- This Talking Heads LP boasts solid Double Plus (A++) sound or BETTER from start to finish
- I’d be hard-pressed to name another group from the era who put out more groundbreaking yet accessible records than the Talking Heads
- Producer Brian Eno wasn’t shy about adding multiple layers of effects and processing; the texture of Eno’s synthesizers gives the music depth and character
- 4 1/2 stars: “…the music is becoming denser and more driving… with lyrics that match the music’s power… its better songs are as good as any Talking Heads ever did”
- This pressing boasts very good Hot Stamper sound from the first note to last – exceptionally quiet vinyl too
- With Eno producing and Rhett Davies engineering, every track is (psycho) killer – truly this is a Must Own from 1978
- 5 stars: “Brian Eno brought a musical unity that tied the album together, especially in terms of the rhythm section, the sequencing, the pacing, and the mixing.”
- An outstanding pressing of My Life In The Bush Of Ghosts with solid Double Plus (A++) sound or close to it throughout – exceptionally quiet vinyl too
- Both sides here are spacious, full-bodied and Tubey Magical with a solid bottom end and driving rhythmic energy
- Rick Wright of Pink Floyd noted that the album “knocked me sideways when I first heard it – full of drum loops, samples and soundscapes. The way the sounds were mixed in was so fresh, it was amazing.”
- 5 Stars: “… a whirlwind 45 minutes of worldbeat/funk-rock … it’s a tremendously prescient record for the future development of music during the 1980s and ’90s.”
If you like Remain in Light as much as we do here at Better Records, you will surely have a blast with this record. I’ve been a big fan of the album since the day it came out. As an added bonus, it’s a much better recording than Remain in Light — sweet and spacious, not hard and brittle the way that can album can be, especially on the first track. (more…)
- An outstanding pressing with solid Double Plus (A++) sound or BETTER throughout – exceptionally quiet vinyl too
- Big and rich, with correct tonality from top to bottom, strong bass and plenty of space – this copy sounded just right to us
- Stunning sound for the album’s biggest hits, including With Or Without You, I Still Haven’t Found What I’m Looking For, and Where the Streets Have No Name
- 5 stars: “With the uniformly excellent songs… the result is a powerful, uncompromising record that became a hit due to its vision and its melody. Never before have U2’s big messages sounded so direct and personal”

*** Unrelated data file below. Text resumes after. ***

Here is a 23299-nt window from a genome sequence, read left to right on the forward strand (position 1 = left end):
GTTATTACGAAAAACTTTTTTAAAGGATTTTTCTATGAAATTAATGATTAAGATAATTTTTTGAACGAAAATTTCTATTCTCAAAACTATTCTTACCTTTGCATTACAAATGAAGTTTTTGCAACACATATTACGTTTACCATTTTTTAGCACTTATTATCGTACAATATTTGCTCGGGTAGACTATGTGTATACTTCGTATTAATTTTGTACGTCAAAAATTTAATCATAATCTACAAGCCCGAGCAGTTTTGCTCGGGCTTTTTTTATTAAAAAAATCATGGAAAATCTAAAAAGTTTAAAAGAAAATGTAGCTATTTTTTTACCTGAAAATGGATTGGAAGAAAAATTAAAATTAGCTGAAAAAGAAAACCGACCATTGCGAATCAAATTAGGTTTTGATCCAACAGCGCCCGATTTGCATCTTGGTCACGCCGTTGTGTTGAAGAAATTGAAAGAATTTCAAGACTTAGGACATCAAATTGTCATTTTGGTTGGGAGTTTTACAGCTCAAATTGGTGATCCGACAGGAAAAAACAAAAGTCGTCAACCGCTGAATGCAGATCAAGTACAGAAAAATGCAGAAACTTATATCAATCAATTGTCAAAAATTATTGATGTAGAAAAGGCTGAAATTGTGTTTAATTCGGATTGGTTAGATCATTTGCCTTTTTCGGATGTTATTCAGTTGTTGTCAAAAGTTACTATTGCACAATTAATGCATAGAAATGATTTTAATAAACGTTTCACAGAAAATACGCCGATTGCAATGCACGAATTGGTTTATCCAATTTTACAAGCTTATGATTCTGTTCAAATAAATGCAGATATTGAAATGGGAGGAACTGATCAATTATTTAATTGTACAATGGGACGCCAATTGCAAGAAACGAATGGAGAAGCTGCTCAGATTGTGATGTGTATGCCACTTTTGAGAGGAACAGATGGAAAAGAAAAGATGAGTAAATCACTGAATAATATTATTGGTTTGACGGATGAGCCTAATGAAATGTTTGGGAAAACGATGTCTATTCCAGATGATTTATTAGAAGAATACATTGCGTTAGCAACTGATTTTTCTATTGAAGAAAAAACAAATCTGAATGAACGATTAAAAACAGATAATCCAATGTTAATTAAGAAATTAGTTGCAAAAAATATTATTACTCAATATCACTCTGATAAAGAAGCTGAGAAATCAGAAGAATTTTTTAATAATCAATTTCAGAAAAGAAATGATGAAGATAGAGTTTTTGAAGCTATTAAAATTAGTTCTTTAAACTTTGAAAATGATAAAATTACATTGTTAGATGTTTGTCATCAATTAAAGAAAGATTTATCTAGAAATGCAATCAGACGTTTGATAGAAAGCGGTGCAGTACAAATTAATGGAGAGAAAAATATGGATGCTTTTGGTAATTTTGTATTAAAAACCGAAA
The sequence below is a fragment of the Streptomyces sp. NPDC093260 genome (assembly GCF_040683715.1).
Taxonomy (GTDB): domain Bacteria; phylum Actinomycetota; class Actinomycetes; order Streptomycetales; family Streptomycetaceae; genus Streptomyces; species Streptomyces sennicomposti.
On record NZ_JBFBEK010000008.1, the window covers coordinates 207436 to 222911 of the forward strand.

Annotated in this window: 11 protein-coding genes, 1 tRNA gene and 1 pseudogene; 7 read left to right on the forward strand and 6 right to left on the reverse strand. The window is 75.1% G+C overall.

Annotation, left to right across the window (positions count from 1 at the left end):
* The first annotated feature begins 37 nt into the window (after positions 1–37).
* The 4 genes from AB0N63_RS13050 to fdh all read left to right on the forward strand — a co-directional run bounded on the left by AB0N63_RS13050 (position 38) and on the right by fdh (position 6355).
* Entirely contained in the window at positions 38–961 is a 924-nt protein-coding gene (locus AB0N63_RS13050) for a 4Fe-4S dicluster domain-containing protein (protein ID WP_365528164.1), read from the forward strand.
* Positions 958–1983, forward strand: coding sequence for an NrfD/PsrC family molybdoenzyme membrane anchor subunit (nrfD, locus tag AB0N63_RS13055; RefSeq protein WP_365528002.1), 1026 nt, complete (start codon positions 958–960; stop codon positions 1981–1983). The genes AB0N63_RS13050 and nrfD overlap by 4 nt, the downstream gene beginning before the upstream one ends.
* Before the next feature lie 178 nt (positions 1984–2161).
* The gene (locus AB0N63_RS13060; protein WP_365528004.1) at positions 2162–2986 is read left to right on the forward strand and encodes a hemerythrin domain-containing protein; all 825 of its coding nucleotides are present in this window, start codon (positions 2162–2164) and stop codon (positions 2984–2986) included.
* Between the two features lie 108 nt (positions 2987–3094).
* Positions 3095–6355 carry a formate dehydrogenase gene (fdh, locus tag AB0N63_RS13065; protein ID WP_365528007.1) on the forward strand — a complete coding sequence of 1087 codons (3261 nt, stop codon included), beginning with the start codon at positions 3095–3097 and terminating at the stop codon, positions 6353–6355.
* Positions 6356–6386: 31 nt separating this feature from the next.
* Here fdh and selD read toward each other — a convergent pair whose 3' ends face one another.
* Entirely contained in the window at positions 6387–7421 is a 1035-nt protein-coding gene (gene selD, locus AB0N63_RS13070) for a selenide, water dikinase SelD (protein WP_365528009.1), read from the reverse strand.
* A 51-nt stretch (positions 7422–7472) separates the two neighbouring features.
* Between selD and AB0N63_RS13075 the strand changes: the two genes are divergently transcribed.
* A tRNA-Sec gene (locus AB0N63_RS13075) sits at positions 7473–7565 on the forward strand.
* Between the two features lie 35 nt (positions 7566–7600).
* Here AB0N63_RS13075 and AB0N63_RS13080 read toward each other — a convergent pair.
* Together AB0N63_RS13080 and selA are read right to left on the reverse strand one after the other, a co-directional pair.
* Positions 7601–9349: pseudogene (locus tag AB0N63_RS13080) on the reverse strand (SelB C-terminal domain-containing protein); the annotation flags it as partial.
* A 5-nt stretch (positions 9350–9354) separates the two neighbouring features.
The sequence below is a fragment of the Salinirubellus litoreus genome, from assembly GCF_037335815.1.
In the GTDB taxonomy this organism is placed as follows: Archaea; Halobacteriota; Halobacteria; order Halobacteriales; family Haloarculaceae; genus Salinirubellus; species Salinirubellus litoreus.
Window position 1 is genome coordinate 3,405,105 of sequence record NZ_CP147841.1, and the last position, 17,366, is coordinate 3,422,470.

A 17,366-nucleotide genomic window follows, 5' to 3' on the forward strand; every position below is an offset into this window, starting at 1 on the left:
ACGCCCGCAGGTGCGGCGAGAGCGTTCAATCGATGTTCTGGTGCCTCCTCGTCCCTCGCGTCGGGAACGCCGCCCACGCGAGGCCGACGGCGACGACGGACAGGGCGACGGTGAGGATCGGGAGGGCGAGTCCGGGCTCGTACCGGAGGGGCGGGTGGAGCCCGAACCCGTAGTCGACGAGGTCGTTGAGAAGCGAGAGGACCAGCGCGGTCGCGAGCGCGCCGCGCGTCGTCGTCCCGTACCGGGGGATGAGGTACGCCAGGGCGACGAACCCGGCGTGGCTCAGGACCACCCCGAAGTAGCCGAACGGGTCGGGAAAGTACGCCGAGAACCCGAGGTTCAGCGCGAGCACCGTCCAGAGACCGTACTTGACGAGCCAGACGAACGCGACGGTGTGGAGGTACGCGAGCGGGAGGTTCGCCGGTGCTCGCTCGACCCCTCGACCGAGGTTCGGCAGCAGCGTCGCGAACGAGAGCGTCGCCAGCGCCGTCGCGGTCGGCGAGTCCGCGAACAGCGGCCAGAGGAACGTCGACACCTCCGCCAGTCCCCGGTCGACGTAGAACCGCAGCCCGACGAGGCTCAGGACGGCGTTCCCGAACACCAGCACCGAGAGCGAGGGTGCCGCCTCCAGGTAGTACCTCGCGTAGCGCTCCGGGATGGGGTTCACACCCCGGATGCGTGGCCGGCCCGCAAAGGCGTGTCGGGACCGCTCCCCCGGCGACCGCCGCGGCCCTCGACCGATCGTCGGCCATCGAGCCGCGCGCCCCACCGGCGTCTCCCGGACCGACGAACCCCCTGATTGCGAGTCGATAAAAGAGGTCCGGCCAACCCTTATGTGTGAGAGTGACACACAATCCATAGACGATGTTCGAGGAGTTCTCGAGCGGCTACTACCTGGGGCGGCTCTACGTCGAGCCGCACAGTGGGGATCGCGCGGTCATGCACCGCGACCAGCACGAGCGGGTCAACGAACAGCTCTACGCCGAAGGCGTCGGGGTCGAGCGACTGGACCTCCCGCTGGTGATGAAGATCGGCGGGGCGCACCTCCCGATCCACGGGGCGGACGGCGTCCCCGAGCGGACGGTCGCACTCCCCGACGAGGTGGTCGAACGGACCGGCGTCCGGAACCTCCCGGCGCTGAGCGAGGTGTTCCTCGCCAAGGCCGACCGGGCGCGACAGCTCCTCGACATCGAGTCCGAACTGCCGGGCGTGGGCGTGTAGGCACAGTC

The soundstage is huge, and the overall quality of the recording is big and bold. Most copies of this album are either thin, shrill and aggressive — like most U2 albums — or thick and veiled. This one is smooth and natural sounding, with the added benefit of some deep punchy bass! (more…)
This is a record that’s going to demand a lot from the listener, and we want to make sure that you feel you’re up to the challenge. If you don’t mind putting in a little hard work, here’s a record that will reward your time and effort many times over, and probably teach you a thing or two about tweaking your gear in the process (especially your VTA adjustment, just to pick an obvious area most audiophiles neglect).
A word of caution: Unless your system is firing on all cylinders, even our hottest Hot Stamper copies — the Super Hot and White Hot pressings with the biggest, most dynamic, clearest, and least distorted sound — can have problems . Your system should be thoroughly warmed up, your electricity should be clean and cooking, you’ve got to be using the right room treatments, and we also highly recommend using a demagnetizer such as the Walker Talisman on the record, your cables (power, interconnect and speaker) as well as the individual drivers of your speakers.
This recording ranks high on our Difficulty of Reproduction Scale. Do not attempt to play it using any but the best equipment.
It’s not easy to find a pressing with the low end whomp factor, midrange energy and overall dynamic power that this music needs, and it takes one helluva stereo to play one too.
As we’ve said before about these kinds of recordings — Ambrosia; Blood, Sweat and Tears; The Yes Album; Dark Side of the Moon, Led Zeppelin II — they are designed to bring an audio system to its knees.